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Evangeline Walton's fictionalization of the "Mabinogion": The demise of the Goddess

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Date Issued:
1999
Summary:
Evangeline Walton's fictionalization of the Four Branches of the Mabinogion projects an alternative focus onto the collection of Welsh myths. Previous treatments and translations from Welsh to English perpetuate the traditional interpretation of the Mabinogion as the fragmented story of the Hero-God's life from conception to death. Walton's work changes this focus and subtly changes the structural order of the tales. Walton offers a narrative from the perspective of the female world view, as opposed to the male perspective which has survived with the tales from the time of their discovery in the Middle Ages. In a comparison of Walton's tetralogy to the translations of Guest, Jones, Gantz, and Ford, it becomes clear that Walton's use of symbols and structure, and her alternative focus change the Hero tale, or Boy-Mare tale, into an epic structured upon the decline of the Goddess in Celtic culture. The application of Mythological and Psychofeminist critical theories to the recurring themes, symbols, and archetypes in Walton's Mabinogion will demonstrate the existence of this nontraditional perspective.
Title: Evangeline Walton's fictionalization of the "Mabinogion": The demise of the Goddess.
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Name(s): Lincoln, Polly A.
Florida Atlantic University, Degree grantor
Collins, Robert A., Thesis advisor
Type of Resource: text
Genre: Electronic Thesis Or Dissertation
Issuance: monographic
Date Issued: 1999
Publisher: Florida Atlantic University
Place of Publication: Boca Raton, Fla.
Physical Form: application/pdf
Extent: 82 p.
Language(s): English
Summary: Evangeline Walton's fictionalization of the Four Branches of the Mabinogion projects an alternative focus onto the collection of Welsh myths. Previous treatments and translations from Welsh to English perpetuate the traditional interpretation of the Mabinogion as the fragmented story of the Hero-God's life from conception to death. Walton's work changes this focus and subtly changes the structural order of the tales. Walton offers a narrative from the perspective of the female world view, as opposed to the male perspective which has survived with the tales from the time of their discovery in the Middle Ages. In a comparison of Walton's tetralogy to the translations of Guest, Jones, Gantz, and Ford, it becomes clear that Walton's use of symbols and structure, and her alternative focus change the Hero tale, or Boy-Mare tale, into an epic structured upon the decline of the Goddess in Celtic culture. The application of Mythological and Psychofeminist critical theories to the recurring themes, symbols, and archetypes in Walton's Mabinogion will demonstrate the existence of this nontraditional perspective.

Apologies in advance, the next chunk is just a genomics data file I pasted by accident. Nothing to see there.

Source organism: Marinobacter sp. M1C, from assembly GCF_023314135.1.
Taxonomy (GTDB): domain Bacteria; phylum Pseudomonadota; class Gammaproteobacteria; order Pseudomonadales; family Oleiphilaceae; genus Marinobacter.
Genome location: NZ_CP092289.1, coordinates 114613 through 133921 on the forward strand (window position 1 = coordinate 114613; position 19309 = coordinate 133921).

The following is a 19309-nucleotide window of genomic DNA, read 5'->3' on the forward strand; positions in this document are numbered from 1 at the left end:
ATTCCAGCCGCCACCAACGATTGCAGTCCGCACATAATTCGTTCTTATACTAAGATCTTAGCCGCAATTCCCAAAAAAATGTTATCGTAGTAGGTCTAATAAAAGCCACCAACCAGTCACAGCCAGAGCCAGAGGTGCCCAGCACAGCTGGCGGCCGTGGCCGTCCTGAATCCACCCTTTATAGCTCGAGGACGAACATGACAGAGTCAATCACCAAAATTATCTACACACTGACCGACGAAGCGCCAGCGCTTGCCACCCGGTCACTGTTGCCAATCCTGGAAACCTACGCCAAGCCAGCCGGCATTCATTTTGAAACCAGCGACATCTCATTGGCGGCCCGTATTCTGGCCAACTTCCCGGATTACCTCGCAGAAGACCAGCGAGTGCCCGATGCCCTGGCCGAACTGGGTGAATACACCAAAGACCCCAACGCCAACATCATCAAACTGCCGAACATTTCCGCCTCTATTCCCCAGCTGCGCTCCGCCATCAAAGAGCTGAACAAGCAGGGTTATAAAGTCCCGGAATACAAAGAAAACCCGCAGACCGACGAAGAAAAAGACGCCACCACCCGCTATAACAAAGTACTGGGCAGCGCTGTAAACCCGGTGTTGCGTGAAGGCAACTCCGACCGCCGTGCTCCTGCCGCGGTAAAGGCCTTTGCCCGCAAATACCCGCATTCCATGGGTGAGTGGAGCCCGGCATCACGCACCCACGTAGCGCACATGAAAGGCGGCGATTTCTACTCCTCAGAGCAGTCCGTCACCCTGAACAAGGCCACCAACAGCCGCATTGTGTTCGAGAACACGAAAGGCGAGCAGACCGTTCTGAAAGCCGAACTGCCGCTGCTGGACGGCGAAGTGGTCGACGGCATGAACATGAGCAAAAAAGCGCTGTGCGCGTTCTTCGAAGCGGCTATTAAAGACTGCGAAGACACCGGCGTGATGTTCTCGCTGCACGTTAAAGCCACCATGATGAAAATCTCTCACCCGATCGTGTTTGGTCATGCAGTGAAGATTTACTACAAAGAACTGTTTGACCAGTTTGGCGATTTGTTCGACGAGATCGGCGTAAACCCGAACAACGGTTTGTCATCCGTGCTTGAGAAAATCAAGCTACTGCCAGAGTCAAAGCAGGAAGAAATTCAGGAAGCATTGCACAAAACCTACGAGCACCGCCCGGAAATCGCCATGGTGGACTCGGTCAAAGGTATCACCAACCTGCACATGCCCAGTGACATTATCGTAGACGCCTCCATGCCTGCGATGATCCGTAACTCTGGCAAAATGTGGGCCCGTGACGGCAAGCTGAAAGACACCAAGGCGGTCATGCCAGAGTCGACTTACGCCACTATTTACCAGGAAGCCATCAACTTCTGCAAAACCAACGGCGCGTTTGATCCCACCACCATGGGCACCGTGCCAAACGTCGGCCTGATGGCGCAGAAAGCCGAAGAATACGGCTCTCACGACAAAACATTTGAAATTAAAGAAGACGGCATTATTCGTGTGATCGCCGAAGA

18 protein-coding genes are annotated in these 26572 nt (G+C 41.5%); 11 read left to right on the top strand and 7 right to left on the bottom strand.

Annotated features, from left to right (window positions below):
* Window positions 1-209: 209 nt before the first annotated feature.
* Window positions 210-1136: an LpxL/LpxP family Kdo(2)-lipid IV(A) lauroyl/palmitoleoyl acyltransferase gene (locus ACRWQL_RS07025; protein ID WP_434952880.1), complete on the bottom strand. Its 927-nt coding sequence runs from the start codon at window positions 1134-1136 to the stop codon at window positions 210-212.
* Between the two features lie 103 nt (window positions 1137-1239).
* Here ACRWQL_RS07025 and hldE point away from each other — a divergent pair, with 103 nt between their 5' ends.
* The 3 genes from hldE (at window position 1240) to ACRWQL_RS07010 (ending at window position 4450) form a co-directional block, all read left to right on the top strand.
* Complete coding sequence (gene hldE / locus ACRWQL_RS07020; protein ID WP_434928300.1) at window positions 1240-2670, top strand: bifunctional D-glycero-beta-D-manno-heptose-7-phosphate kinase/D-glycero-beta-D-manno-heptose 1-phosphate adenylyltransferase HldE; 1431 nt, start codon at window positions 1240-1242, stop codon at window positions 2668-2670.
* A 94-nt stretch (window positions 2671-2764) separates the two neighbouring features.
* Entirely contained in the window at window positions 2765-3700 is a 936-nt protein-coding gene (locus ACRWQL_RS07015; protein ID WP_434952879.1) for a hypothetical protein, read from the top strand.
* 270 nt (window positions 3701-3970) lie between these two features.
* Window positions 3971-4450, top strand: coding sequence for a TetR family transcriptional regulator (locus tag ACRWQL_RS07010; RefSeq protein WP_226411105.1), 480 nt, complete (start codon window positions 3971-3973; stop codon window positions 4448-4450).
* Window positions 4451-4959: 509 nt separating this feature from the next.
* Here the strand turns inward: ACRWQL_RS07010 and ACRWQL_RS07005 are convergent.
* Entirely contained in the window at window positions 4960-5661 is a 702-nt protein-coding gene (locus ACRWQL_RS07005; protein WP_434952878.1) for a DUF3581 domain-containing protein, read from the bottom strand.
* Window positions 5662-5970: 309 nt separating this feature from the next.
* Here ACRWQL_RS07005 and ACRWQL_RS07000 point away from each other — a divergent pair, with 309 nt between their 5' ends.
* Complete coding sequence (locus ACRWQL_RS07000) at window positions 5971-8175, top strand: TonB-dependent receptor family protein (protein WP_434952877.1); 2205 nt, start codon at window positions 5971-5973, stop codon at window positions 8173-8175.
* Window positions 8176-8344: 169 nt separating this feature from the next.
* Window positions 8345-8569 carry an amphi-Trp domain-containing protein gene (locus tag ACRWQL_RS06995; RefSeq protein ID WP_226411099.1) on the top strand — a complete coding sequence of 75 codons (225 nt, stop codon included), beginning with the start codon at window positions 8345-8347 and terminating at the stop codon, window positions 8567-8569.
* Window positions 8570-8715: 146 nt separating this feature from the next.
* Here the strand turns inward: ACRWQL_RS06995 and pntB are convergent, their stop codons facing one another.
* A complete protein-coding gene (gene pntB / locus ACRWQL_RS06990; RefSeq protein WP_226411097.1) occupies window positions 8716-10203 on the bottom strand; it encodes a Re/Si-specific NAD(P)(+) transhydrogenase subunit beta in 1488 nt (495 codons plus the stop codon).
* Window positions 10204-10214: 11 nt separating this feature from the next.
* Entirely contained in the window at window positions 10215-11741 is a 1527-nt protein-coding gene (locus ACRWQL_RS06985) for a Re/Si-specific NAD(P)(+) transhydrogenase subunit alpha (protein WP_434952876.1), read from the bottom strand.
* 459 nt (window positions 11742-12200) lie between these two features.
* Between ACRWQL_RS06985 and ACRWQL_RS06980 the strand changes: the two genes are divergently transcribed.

Identifier: 9780599378056 (isbn), 15696 (digitool), FADT15696 (IID), fau:12452 (fedora)
Collection: FAU Electronic Theses and Dissertations Collection
Note(s): Dorothy F. Schmidt College of Arts and Letters
Thesis (M.A.)--Florida Atlantic University, 1999.
Subject(s): Waton, Evangeline--Four branches of the Mabinogion
Waton, Evangeline--Criticism and interpretation
Mabinogin--Adaptations
Tales--Wales--History and criticism
Held by: Florida Atlantic University Libraries
Persistent Link to This Record: http://purl.flvc.org/fcla/dt/15696
Sublocation: Digital Library
Use and Reproduction: Copyright © is held by the author, with permission granted to Florida Atlantic University to digitize, archive and distribute this item for non-profit research and educational purposes. Any reuse of this item in excess of fair use or other copyright exemptions requires permission of the copyright holder.
Use and Reproduction: http://rightsstatements.org/vocab/InC/1.0/
Host Institution: FAU
Is Part of Series: Florida Atlantic University Digital Library Collections.